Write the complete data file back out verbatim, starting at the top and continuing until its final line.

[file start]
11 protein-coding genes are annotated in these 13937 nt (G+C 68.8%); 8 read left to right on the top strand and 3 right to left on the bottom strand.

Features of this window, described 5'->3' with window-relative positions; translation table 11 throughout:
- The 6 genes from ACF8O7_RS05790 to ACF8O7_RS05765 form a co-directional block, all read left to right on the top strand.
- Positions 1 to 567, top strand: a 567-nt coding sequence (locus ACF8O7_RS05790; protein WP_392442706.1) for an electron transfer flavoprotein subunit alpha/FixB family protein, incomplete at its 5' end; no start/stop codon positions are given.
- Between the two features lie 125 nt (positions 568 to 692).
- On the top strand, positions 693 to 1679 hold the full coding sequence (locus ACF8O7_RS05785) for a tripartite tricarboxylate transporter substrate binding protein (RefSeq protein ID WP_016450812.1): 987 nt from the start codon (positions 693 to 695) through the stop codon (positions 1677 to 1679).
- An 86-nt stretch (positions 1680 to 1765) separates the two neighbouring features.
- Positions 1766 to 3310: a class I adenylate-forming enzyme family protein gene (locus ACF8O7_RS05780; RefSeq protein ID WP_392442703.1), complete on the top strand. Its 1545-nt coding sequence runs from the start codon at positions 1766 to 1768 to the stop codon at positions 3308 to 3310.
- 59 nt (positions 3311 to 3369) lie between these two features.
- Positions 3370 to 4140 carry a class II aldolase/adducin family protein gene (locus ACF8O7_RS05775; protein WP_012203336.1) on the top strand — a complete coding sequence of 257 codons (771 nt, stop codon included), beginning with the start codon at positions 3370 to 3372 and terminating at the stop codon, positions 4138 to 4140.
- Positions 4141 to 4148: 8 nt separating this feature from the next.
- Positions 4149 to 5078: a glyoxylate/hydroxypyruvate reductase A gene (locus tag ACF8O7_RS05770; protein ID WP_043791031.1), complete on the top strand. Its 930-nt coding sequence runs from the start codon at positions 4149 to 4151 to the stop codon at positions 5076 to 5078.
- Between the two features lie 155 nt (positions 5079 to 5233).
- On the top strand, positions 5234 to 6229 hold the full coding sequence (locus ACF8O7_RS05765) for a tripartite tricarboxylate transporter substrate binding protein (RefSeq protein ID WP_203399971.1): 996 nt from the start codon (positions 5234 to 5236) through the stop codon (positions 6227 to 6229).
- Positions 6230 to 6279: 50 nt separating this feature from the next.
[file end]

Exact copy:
11 protein-coding genes are annotated in these 13937 nt (G+C 68.8%); 8 read left to right on the top strand and 3 right to left on the bottom strand.

Features of this window, described 5'->3' with window-relative positions; translation table 11 throughout:
- The 6 genes from ACF8O7_RS05790 to ACF8O7_RS05765 form a co-directional block, all read left to right on the top strand.
- Positions 1 to 567, top strand: a 567-nt coding sequence (locus ACF8O7_RS05790; protein WP_392442706.1) for an electron transfer flavoprotein subunit alpha/FixB family protein, incomplete at its 5' end; no start/stop codon positions are given.
- Between the two features lie 125 nt (positions 568 to 692).
- On the top strand, positions 693 to 1679 hold the full coding sequence (locus ACF8O7_RS05785) for a tripartite tricarboxylate transporter substrate binding protein (RefSeq protein ID WP_016450812.1): 987 nt from the start codon (positions 693 to 695) through the stop codon (positions 1677 to 1679).
- An 86-nt stretch (positions 1680 to 1765) separates the two neighbouring features.
- Positions 1766 to 3310: a class I adenylate-forming enzyme family protein gene (locus ACF8O7_RS05780; RefSeq protein ID WP_392442703.1), complete on the top strand. Its 1545-nt coding sequence runs from the start codon at positions 1766 to 1768 to the stop codon at positions 3308 to 3310.
- 59 nt (positions 3311 to 3369) lie between these two features.
- Positions 3370 to 4140 carry a class II aldolase/adducin family protein gene (locus ACF8O7_RS05775; protein WP_012203336.1) on the top strand — a complete coding sequence of 257 codons (771 nt, stop codon included), beginning with the start codon at positions 3370 to 3372 and terminating at the stop codon, positions 4138 to 4140.
- Positions 4141 to 4148: 8 nt separating this feature from the next.
- Positions 4149 to 5078: a glyoxylate/hydroxypyruvate reductase A gene (locus tag ACF8O7_RS05770; protein ID WP_043791031.1), complete on the top strand. Its 930-nt coding sequence runs from the start codon at positions 4149 to 4151 to the stop codon at positions 5076 to 5078.
- Between the two features lie 155 nt (positions 5079 to 5233).
- On the top strand, positions 5234 to 6229 hold the full coding sequence (locus ACF8O7_RS05765) for a tripartite tricarboxylate transporter substrate binding protein (RefSeq protein ID WP_203399971.1): 996 nt from the start codon (positions 5234 to 5236) through the stop codon (positions 6227 to 6229).
- Positions 6230 to 6279: 50 nt separating this feature from the next.